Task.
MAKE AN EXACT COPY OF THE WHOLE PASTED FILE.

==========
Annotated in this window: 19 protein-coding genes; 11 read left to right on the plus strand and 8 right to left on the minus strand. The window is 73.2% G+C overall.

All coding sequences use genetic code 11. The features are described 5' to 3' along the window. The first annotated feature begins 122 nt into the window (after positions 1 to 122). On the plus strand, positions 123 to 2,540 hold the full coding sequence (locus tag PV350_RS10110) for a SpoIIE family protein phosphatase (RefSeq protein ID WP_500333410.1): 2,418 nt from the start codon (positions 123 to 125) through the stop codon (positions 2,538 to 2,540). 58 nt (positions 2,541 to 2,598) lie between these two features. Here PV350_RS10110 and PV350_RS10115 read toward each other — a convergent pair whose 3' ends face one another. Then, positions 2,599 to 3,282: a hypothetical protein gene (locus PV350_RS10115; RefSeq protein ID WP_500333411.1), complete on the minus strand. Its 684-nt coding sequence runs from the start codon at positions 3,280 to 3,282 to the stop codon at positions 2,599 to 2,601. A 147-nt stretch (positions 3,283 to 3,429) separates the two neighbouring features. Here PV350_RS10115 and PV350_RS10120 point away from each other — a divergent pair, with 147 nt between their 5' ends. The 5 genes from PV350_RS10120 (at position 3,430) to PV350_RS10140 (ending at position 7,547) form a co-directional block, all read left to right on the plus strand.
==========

Annotated in this window: 19 protein-coding genes; 11 read left to right on the plus strand and 8 right to left on the minus strand. The window is 73.2% G+C overall.

All coding sequences use genetic code 11. The features are described 5' to 3' along the window. The first annotated feature begins 122 nt into the window (after positions 1 to 122). On the plus strand, positions 123 to 2,540 hold the full coding sequence (locus tag PV350_RS10110) for a SpoIIE family protein phosphatase (RefSeq protein ID WP_500333410.1): 2,418 nt from the start codon (positions 123 to 125) through the stop codon (positions 2,538 to 2,540). 58 nt (positions 2,541 to 2,598) lie between these two features. Here PV350_RS10110 and PV350_RS10115 read toward each other — a convergent pair whose 3' ends face one another. Then, positions 2,599 to 3,282: a hypothetical protein gene (locus PV350_RS10115; RefSeq protein ID WP_500333411.1), complete on the minus strand. Its 684-nt coding sequence runs from the start codon at positions 3,280 to 3,282 to the stop codon at positions 2,599 to 2,601. A 147-nt stretch (positions 3,283 to 3,429) separates the two neighbouring features. Here PV350_RS10115 and PV350_RS10120 point away from each other — a divergent pair, with 147 nt between their 5' ends. The 5 genes from PV350_RS10120 (at position 3,430) to PV350_RS10140 (ending at position 7,547) form a co-directional block, all read left to right on the plus strand.